By Marla Ridenour
Beacon Journal sports columnist
Anthony Kim will play his first tournament in three months this week at the World Golf Championships-Bridgestone Invitational, and he might do it without a full 18-hole practice round.
Kim said he would try to go 18 Tuesday afternoon, but more likely it would be nine Tuesday and nine today before he tees off with British Open champion Louis Oosthuizen at 10 a.m. Thursday in the $8.5 million event.
''I'm here to prepare for next week,'' Kim said of the PGA Championship at Whistling Straits. ''I've got four days of golf guaranteed, even if I shoot 110.''
Kim, 25, withdrew from the Players Championship on May 4 and the next day underwent surgery on his left thumb, repairing a partially torn ligament that had been bothering him for months. He had managed to win the Houston Open on April 4 and finish third at the Masters Tournament the next weekend with the problem.
He said he has been hitting balls for 12 days and putting one-handed for the last month.
His status in the Bridgestone may not have been assured until Kim saw his doctor Tuesday. He said the three-hour session included an MRI and X-rays ''just to make sure it was stable because I was having a little bit of pain there.''
''Structurally everything is fine,'' Kim said.
''I hit about 10 drivers yesterday and I don't feel like I have the same pop,'' Kim said. ''But it's going straight, which hasn't been the case the whole year. Just to have my thumb attached to my hand has been a plus.''
Kim said his focus is on making the U.S. Ryder Cup team, which will defend its title against the Europeans in Wales in late September. Kim starred on the 2008 squad that upset the Europeans at Valhalla in Louisville, Ky. Ryder Cup qualifying ends after the PGA Championship and Kim is No. 5 in the U.S. standings, which would seem to make his spot relatively secure.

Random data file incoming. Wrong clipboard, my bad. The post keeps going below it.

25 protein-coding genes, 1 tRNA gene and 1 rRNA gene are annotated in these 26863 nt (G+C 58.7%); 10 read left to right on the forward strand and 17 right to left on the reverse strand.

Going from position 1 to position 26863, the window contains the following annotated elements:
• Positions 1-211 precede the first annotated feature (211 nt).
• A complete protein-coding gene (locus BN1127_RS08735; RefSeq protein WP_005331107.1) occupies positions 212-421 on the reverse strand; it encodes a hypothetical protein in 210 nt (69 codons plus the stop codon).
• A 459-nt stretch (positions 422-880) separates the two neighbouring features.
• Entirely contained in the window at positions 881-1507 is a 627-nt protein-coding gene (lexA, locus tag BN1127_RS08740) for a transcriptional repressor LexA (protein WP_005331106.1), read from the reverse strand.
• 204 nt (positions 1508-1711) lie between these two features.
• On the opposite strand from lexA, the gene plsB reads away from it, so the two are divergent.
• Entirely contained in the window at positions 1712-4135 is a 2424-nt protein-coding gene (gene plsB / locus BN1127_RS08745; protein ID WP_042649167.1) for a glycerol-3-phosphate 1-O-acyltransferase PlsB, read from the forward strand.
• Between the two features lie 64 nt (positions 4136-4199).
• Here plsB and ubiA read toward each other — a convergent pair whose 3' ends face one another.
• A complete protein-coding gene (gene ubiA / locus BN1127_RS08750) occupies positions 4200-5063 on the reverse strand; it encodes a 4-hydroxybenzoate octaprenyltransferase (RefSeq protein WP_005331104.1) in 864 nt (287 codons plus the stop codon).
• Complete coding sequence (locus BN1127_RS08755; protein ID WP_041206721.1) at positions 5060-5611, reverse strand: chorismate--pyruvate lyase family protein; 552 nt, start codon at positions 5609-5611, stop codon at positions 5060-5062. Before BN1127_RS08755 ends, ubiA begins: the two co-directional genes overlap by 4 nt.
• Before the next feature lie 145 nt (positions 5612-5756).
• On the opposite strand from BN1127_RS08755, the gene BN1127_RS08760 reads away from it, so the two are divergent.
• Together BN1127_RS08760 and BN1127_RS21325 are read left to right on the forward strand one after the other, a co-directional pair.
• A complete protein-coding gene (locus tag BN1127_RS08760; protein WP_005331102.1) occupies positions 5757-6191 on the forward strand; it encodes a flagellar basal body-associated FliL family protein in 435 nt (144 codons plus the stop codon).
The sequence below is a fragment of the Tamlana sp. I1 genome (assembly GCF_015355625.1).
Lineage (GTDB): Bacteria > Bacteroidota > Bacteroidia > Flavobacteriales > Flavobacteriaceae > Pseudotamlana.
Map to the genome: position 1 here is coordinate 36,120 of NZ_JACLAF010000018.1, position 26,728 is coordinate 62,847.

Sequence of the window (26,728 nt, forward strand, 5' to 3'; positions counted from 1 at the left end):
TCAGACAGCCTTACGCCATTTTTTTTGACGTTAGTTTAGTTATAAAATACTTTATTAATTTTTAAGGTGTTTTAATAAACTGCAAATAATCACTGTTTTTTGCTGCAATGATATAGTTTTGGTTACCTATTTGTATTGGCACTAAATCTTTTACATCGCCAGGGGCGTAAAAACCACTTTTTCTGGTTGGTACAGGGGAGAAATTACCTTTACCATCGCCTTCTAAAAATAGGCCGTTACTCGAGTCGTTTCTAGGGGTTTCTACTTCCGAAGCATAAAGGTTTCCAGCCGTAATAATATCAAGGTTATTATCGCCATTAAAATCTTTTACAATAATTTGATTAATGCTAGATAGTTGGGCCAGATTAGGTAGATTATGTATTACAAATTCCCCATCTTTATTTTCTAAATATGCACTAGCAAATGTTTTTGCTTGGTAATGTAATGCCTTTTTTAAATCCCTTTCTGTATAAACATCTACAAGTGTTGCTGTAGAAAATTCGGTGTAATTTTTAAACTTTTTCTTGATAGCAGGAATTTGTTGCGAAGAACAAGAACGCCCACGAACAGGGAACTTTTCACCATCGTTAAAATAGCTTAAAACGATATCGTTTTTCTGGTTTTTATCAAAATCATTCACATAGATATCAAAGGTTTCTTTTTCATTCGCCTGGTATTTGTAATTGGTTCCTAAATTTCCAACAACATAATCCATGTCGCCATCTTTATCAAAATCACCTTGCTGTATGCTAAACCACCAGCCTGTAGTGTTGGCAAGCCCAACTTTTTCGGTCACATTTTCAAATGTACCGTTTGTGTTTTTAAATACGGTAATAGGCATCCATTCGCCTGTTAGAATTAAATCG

Plenty to toast
Australian Stuart Appleby had a celebration planned for Tuesday night after tying the PGA Tour's single-round scoring record Sunday with a 59 in the final round of the Greenbrier Classic.
The milestone performance helped him record his first victory since 2006, winning by a stroke over Jeff Overton, and earn a spot in the Bridgestone, thanks to the Greenbrier's strength of field. Appleby has played in a PGA Tour event at Firestone every year starting in 1997 when it was the NEC World Series of Golf. (In 2002, the NEC Invitational was held in Sammamish, Wash.)
''It wasn't important for me to get back here, it was important for me to get back into form,'' Appleby said. ''I didn't want to miss here. I'm not sure how I got in, but I got invited, so I'm back.''
Appleby had been in a slump that saw him fail to get into the 2010 Masters, the first missed major of his career. He was also forced to sit out the British Open at St. Andrews.
Never below 55th on the PGA Tour money list since his rookie year, he fell to 137th in 2009. Going into the Greenbrier, his world ranking had plummeted to 159. The victory boosted him to 94th.
''I just had to refocus,'' he said. ''I thought, 'I'm getting pushed out of all the majors. I'm not in all the world events.' I was becoming a regular in those. I wanted to get back to that level of golf, being in the top 30, being in the Tour Championships, and that wasn't in my cards the previous years.
''Maybe in the last couple of months I've seen some proper form come back. It was probably mental, most of it. I had to be more aware of my tension levels. When you start pushing, you get more tense.''
Besides earning his first victory since the 2006 Shell Houston Open and enjoying his record-setting 59, Appleby has another reason to toast. He said it was 10 years ago he met his wife, Ashley, a Canton native and McKinley High School graduate, during Bridgestone week.
Married for eight years, Appleby wouldn't say if they planned to dine at LeFevre's in Cuyahoga Falls, a restaurant now called The River, where they had their first date.
''I don't know. I do whatever my wife says,'' he said, laughing.